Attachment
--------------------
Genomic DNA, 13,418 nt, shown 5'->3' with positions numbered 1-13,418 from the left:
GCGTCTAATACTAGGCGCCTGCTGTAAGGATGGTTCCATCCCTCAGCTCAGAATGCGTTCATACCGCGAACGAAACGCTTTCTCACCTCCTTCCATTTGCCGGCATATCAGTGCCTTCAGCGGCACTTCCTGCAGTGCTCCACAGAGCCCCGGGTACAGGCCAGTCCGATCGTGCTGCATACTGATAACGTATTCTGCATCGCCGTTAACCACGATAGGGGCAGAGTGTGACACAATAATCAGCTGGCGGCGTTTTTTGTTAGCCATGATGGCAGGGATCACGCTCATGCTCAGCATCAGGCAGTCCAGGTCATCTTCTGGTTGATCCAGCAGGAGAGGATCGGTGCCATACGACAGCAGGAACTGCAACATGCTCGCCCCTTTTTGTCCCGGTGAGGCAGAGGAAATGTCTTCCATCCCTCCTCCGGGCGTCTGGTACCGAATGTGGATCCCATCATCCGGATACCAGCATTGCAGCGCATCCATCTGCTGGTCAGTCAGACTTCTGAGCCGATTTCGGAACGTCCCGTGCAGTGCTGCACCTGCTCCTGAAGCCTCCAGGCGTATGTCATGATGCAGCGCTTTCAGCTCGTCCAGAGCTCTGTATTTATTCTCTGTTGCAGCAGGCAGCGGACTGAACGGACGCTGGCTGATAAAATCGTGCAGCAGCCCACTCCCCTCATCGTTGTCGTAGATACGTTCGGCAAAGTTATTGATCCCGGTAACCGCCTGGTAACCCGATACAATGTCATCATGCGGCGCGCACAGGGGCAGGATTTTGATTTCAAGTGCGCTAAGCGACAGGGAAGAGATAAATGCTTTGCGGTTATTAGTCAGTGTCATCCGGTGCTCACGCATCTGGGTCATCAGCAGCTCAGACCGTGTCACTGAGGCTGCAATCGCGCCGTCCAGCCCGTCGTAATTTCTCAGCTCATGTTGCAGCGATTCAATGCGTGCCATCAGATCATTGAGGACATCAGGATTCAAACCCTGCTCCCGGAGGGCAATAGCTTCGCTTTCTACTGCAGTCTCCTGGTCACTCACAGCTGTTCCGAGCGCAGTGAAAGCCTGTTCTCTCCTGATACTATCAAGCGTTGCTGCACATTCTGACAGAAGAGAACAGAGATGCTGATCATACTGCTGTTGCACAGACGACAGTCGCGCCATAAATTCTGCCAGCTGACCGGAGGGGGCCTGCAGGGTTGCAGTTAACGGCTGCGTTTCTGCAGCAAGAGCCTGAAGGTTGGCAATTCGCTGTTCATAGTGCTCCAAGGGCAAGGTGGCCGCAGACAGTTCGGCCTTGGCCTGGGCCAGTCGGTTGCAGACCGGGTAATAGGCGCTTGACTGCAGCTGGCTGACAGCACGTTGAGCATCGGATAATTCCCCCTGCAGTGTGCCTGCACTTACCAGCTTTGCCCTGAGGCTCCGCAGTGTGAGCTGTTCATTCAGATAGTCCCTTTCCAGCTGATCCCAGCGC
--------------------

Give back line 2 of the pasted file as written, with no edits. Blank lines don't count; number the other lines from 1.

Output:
GCGTCTAATACTAGGCGCCTGCTGTAAGGATGGTTCCATCCCTCAGCTCAGAATGCGTTCATACCGCGAACGAAACGCTTTCTCACCTCCTTCCATTTGCCGGCATATCAGTGCCTTCAGCGGCACTTCCTGCAGTGCTCCACAGAGCCCCGGGTACAGGCCAGTCCGATCGTGCTGCATACTGATAACGTATTCTGCATCGCCGTTAACCACGATAGGGGCAGAGTGTGACACAATAATCAGCTGGCGGCGTTTTTTGTTAGCCATGATGGCAGGGATCACGCTCATGCTCAGCATCAGGCAGTCCAGGTCATCTTCTGGTTGATCCAGCAGGAGAGGATCGGTGCCATACGACAGCAGGAACTGCAACATGCTCGCCCCTTTTTGTCCCGGTGAGGCAGAGGAAATGTCTTCCATCCCTCCTCCGGGCGTCTGGTACCGAATGTGGATCCCATCATCCGGATACCAGCATTGCAGCGCATCCATCTGCTGGTCAGTCAGACTTCTGAGCCGATTTCGGAACGTCCCGTGCAGTGCTGCACCTGCTCCTGAAGCCTCCAGGCGTATGTCATGATGCAGCGCTTTCAGCTCGTCCAGAGCTCTGTATTTATTCTCTGTTGCAGCAGGCAGCGGACTGAACGGACGCTGGCTGATAAAATCGTGCAGCAGCCCACTCCCCTCATCGTTGTCGTAGATACGTTCGGCAAAGTTATTGATCCCGGTAACCGCCTGGTAACCCGATACAATGTCATCATGCGGCGCGCACAGGGGCAGGATTTTGATTTCAAGTGCGCTAAGCGACAGGGAAGAGATAAATGCTTTGCGGTTATTAGTCAGTGTCATCCGGTGCTCACGCATCTGGGTCATCAGCAGCTCAGACCGTGTCACTGAGGCTGCAATCGCGCCGTCCAGCCCGTCGTAATTTCTCAGCTCATGTTGCAGCGATTCAATGCGTGCCATCAGATCATTGAGGACATCAGGATTCAAACCCTGCTCCCGGAGGGCAATAGCTTCGCTTTCTACTGCAGTCTCCTGGTCACTCACAGCTGTTCCGAGCGCAGTGAAAGCCTGTTCTCTCCTGATACTATCAAGCGTTGCTGCACATTCTGACAGAAGAGAACAGAGATGCTGATCATACTGCTGTTGCACAGACGACAGTCGCGCCATAAATTCTGCCAGCTGACCGGAGGGGGCCTGCAGGGTTGCAGTTAACGGCTGCGTTTCTGCAGCAAGAGCCTGAAGGTTGGCAATTCGCTGTTCATAGTGCTCCAAGGGCAAGGTGGCCGCAGACAGTTCGGCCTTGGCCTGGGCCAGTCGGTTGCAGACCGGGTAATAGGCGCTTGACTGCAGCTGGCTGACAGCACGTTGAGCATCGGATAATTCCCCCTGCAGTGTGCCTGCACTTACCAGCTTTGCCCTGAGGCTCCGCAGTGTGAGCTGTTCATTCAGATAGTCCCTTTCCAGCTGATCCCAGCGC